This is it. Culinary nirvana.
If I followed the usual adage, “quit while you’re ahead,” I would never step into a kitchen again. Not after making Strawberry Ice Cream from the 1987 vintage Ben & Jerry’s cookbook. It is probably the best thing I have ever made. But I am neither a gambler nor a professional athlete, so I won’t be quitting just yet.
This is a really delicious sweet cream ice cream. It’s not a custard base, and so it’s supremely easy to make. The recipe calls for a no-cook ice cream, but I changed it up a little. I heated the milk and added it to the eggs to bring them to 180-degrees (an appropriate temp for killing little buggies if there are any). You can do this as a truly no-cook, but I was a little wiggy about it so I heated it. But I did not cook the base in the usual way. So I still think of it as a no-cook ice cream.
I also used fresh-picked strawberries. This is really important. Woody grocery store berries that taste like cardboard won’t do here.
Homemade ice cream is really divine, and each time I make it I wonder why I don’t make it more often. I use an ice cream maker attachment for my Kitchen Aid mixer, and I just keep the bowl and dasher in the freezer all the time so it’s ready when I want to use it.
Here’s what I did, following Ben and Jerry’s instructions with only one change (to heat the eggs a little, as this is an uncooked ice cream base):
Sweet Cream Base:
3/4 c. sugar
2 c. heavy cream
1 c. milk
The Strawberry Goodness:
1 pint of strawberries, hulled and sliced
1/3 c. sugar
Juice of 1/2 lemon
First, I made the sweet cream base.
Aren’t the cookbook illustrations great? They’re perfect vintage B & J style.
Okay. I started with two eggs.
I beat the eggs by hand with a whisk until they were lighter in color and fluffy. This took 2 minutes.
I then added the sugar, a little at a time, and beat again with a wire whisk until it became thick and fell in ribbons from the whisk. This took another 2 minutes.
I then heated the milk and cream until they just barely began to bubble. Boiling is not the goal here. You want it to be just shy of boiling.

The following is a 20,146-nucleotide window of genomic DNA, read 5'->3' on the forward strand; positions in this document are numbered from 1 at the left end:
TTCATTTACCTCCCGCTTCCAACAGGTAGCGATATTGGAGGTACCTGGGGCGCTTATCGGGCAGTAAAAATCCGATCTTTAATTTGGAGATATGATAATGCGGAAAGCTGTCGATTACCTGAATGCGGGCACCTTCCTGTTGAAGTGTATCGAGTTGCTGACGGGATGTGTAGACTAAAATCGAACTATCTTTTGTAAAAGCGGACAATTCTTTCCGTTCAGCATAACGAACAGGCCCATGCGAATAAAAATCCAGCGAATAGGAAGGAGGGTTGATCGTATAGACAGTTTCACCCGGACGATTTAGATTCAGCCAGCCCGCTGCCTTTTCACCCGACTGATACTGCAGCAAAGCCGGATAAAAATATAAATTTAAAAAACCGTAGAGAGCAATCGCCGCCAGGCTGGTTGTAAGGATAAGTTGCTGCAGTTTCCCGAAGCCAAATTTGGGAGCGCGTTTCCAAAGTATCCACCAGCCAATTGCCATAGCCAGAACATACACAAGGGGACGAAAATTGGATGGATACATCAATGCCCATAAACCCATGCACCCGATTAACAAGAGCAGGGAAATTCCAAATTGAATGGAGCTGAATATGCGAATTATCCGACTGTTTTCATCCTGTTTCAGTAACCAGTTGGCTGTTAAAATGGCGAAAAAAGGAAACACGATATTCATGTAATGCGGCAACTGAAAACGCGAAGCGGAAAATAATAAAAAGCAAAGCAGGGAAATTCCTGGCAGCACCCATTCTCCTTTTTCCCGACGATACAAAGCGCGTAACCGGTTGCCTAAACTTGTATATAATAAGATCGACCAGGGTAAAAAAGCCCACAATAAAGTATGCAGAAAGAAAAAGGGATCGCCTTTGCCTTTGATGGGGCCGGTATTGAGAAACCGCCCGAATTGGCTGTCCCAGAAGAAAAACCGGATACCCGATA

Whisk the hot liquid into the egg mixture gradually, one ladle-full at a time. You don’t want scrambled eggs here, so the idea is to raise the temperature of the eggs slowly and keep them moving.
Once the base was finished, I let it cool and then covered it with plastic wrap and stashed it in the refrigerator. The base needs to be good and cold when it goes into the churn. I let mine sit for two full hours.
While the base was cooling, I got on with the rest. I hulled and sliced the berries. I like big chunks of strawberries in my ice cream, in true Ben & Jerry’s style. I kept my slices on the large side. If you like smaller bits, go smaller with the berries.
Mix the berries with the sugar and the lemon juice, cover, and stash it in the fridge for at least an hour.
I followed the instructions for a “chunkier” ice cream. I strained the berries into the base, making a delightfully pink liquid. I then held the berries to the side to be added later. For a less chunky ice cream, you would just mix the whole berry mash into the base.
Ice cream base, into the ice cream maker. I poured mine into my KitchenAid mixer attachment and set the dasher a-churnin’.
When it was nearly done, I added the strawberry slices.
When it was done, I pulled out the dasher and loaded the ice cream into a container. When you make homemade ice cream, it isn’t quite fully set when it emerges from the machine. It will have a soft serve consistency. It needs to “ripen” in the freezer for several hours to be ready to eat.
But that doesn’t mean you can’t lick the bowl.
I did. And that’s when I found it. Nirvana. So much greater than the sum of its parts. And so easy to make. Almost ridiculously so.
Peace, love, and ice cream.